Sigur Ros have lyrics.   :?  And Mogwai do sometimes.


And in Mogwai's case, most of the songs with words are shit.
Logged
In the end, the thing people will remember is kindness.

Jackie Blue

  • BANNED
  • Born in a Nalgene bottle
  • *****
  • Offline Offline
  • Posts: 3,438
  • oh hi
Re: Music as anaesthetic
« Reply #56 on: 01 Jan 2008, 13:40 »

I like the Mogwai songs with words.  "cody", "Take Me Somewhere Nice", and "Acid Food" are some of my favorites of theirs.
Logged
Man, this thread really makes me want to suck some cock.

BrittanyMarie

  • Duck attack survivor
  • *****
  • Offline Offline
  • Posts: 1,723
Re: Music as anaesthetic
« Reply #57 on: 01 Jan 2008, 18:07 »

After I got my heart stomped on real good, I listened to The Velocity of Saul at the Time of his Conversion (an Okkervil River song, but from Down the River of Golden Dreams, which came before Black Sheep Boy, and is better) seventy-two times in a row. That is the exact opposite of making your emotions go away for a little bit-it seems that that song in particular always amplifies whatever emotion I'm already feeling.

If I do want emotional anaesthetic music, I will usually throw on the opposite emotion music, and then it balances out. If I'm all wahsadwah I will listen to All Girl Summer Fun Band or ZibraZibra or Man Man or something like that.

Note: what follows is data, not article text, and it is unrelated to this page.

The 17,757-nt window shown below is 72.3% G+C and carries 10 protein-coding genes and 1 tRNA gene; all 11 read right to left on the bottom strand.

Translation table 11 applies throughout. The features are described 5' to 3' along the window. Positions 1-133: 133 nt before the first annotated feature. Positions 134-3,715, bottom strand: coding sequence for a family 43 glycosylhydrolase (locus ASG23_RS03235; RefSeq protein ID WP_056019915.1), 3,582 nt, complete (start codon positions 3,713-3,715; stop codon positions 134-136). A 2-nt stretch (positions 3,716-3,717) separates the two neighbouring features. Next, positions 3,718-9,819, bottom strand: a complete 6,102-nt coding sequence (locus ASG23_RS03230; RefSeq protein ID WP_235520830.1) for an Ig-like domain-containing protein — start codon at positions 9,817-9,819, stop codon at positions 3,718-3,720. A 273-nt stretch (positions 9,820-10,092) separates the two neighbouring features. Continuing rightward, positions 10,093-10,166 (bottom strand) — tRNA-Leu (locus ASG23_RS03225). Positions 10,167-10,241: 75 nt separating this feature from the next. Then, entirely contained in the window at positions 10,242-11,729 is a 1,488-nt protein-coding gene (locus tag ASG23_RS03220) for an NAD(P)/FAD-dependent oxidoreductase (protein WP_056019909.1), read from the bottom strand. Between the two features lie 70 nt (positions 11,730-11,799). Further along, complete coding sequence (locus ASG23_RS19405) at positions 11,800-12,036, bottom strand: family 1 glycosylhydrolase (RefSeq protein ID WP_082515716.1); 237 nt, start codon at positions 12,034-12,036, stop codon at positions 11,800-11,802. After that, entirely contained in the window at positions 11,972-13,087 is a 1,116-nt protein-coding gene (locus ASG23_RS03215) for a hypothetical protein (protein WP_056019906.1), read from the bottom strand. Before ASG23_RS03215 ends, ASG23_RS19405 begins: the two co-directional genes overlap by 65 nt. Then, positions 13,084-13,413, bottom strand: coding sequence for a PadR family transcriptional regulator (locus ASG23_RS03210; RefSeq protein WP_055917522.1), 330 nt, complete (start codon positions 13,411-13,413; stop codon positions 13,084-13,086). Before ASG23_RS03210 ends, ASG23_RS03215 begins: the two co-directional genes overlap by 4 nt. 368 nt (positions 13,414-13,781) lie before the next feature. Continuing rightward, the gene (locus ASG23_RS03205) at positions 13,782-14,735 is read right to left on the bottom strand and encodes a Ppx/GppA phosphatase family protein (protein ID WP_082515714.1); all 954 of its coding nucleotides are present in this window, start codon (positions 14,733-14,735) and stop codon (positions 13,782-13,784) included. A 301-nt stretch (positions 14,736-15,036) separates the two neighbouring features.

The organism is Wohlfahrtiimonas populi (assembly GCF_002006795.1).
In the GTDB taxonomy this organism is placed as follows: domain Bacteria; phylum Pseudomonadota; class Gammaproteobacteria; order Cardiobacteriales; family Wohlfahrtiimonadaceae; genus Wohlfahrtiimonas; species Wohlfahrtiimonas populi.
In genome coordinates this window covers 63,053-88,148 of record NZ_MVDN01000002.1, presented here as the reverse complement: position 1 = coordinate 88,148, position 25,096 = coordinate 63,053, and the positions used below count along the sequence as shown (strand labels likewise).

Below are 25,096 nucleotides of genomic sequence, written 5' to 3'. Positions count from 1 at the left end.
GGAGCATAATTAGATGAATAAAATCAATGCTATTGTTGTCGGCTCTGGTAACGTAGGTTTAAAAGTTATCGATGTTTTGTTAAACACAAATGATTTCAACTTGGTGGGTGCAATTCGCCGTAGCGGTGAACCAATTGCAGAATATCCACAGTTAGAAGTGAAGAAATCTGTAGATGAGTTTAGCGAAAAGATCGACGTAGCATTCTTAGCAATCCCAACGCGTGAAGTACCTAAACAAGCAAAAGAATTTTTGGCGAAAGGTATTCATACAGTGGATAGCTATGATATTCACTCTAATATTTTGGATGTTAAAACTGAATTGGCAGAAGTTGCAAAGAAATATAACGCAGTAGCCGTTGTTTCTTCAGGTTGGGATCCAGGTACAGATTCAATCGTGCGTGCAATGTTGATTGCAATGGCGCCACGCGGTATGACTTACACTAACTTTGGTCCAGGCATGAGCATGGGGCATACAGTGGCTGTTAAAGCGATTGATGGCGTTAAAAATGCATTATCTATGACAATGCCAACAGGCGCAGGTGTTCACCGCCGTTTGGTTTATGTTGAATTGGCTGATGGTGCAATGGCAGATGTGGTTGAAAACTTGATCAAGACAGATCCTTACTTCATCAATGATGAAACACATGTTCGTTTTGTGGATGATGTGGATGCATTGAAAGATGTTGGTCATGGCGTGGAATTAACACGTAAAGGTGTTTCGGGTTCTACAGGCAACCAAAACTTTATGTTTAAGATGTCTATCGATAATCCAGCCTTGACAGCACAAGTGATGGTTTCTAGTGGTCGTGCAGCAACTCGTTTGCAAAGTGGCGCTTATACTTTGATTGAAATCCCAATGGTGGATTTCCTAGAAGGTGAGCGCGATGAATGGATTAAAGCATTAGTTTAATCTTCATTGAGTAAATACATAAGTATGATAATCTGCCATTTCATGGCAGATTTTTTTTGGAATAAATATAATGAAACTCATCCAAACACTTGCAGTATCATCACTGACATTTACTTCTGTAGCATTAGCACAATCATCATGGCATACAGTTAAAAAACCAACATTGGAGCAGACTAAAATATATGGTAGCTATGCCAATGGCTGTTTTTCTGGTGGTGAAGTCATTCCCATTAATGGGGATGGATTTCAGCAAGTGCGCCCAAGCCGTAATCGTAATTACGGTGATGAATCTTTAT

Logged
What about orgasmic chemistry.

I can expand the definition of that if anyone wants to roll around to my Fortress of Love.

Johnny C

  • Mentat
  • *****
  • Offline Offline
  • Posts: 9,483
  • i wanna be yr slide dog
    • I AM A WHORE FOR MY OWN MUSIC
Re: Music as anaesthetic
« Reply #58 on: 01 Jan 2008, 20:55 »

Down the River of Golden Dreams, which came before Black Sheep Boy, and is better

Oh you had me til about the last three words.
Logged
[02:12] yuniorpocalypse: let's talk about girls
[02:12] Thug In Kitchen: nooo

BrittanyMarie

  • Duck attack survivor
  • *****
  • Offline Offline
  • Posts: 1,723
Re: Music as anaesthetic
« Reply #59 on: 01 Jan 2008, 23:31 »

While Black Sheep Boy does indeed rule, and is admittedly probably a better album as a whole (in cohesiveness, creating a mood, etc), I just still prefer to listen to Down the River, because I generally like the songs on it best- specifically the one I mentioned and The War Criminal Rises and Speaks. And... all the rest of them too.
Logged
What about orgasmic chemistry.

I can expand the definition of that if anyone wants to roll around to my Fortress of Love.

pilsner

  • Scrabble hacker
  • *****
  • Offline Offline
  • Posts: 1,449
Re: Music as anaesthetic
« Reply #60 on: 07 Jan 2008, 10:28 »

I love all the Okkervil love.  I remember a time when entire months could go by with these fellows meriting nary a mention.

If the topic of music literally acting as an anesthetic interests you then I strongly recommend Musicophilia by Oliver Sacks. Learn about people who got hit by lightning or had strokes and came down with obsessive intersts in classical music or top 40s pop.  This may be the explanation for the Rihanna's Umbrella phenomenon I've been looking for.
Logged
Pages: 1 [2]   Go Up